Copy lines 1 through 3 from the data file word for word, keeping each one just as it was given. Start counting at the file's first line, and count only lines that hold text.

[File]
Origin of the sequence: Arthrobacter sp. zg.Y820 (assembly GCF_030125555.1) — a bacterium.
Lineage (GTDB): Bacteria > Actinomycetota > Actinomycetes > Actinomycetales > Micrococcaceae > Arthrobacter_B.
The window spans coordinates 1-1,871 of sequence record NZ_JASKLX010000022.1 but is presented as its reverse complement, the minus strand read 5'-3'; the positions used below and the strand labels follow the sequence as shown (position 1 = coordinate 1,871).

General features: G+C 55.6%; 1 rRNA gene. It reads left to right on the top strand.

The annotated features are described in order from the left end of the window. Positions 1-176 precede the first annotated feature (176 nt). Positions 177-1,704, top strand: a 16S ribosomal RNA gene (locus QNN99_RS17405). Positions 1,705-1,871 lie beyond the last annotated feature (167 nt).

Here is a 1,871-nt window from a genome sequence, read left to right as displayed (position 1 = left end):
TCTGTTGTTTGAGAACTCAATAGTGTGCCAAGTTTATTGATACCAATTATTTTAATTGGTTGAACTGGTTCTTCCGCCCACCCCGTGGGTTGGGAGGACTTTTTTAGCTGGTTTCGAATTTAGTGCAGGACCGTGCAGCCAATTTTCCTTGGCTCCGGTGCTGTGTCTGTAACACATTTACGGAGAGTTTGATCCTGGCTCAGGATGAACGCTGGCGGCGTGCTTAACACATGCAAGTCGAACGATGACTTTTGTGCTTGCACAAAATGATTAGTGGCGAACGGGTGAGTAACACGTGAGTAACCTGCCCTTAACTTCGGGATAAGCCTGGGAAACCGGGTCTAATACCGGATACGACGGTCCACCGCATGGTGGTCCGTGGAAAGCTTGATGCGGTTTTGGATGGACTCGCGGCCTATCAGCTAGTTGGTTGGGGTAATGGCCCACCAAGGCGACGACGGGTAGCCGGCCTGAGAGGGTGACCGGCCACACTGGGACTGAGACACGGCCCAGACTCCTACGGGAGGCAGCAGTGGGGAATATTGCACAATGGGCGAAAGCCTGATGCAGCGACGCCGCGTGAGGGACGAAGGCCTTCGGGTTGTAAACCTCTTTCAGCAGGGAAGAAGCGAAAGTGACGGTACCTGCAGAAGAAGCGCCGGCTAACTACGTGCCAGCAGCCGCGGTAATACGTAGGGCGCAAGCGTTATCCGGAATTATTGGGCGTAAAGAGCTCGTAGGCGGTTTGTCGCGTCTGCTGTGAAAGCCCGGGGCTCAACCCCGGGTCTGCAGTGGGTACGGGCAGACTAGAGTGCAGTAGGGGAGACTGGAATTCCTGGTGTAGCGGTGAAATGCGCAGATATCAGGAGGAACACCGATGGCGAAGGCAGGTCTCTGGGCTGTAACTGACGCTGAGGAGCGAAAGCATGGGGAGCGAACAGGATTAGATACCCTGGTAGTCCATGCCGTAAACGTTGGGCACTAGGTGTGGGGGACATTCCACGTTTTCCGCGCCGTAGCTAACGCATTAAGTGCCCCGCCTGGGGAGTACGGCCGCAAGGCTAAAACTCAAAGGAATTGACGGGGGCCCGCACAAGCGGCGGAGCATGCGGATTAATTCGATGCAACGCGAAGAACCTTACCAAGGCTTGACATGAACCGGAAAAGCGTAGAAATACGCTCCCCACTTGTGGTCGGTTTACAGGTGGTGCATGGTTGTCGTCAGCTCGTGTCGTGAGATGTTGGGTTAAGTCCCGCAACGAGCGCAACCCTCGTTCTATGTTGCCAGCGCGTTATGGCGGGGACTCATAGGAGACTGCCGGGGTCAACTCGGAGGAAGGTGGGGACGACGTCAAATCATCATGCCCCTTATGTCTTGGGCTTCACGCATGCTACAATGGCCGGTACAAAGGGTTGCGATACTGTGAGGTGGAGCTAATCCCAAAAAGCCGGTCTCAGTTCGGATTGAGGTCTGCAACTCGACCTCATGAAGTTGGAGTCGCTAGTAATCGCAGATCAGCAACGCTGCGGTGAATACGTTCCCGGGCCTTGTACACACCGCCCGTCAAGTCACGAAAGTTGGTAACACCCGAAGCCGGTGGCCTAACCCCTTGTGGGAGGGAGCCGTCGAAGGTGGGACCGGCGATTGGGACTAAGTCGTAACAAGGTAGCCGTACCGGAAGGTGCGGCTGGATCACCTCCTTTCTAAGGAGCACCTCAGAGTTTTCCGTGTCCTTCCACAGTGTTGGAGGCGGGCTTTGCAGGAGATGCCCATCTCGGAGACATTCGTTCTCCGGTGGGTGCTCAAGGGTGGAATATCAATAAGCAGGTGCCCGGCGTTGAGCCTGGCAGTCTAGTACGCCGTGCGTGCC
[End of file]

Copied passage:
Origin of the sequence: Arthrobacter sp. zg.Y820 (assembly GCF_030125555.1) — a bacterium.
Lineage (GTDB): Bacteria > Actinomycetota > Actinomycetes > Actinomycetales > Micrococcaceae > Arthrobacter_B.
The window spans coordinates 1-1,871 of sequence record NZ_JASKLX010000022.1 but is presented as its reverse complement, the minus strand read 5'-3'; the positions used below and the strand labels follow the sequence as shown (position 1 = coordinate 1,871).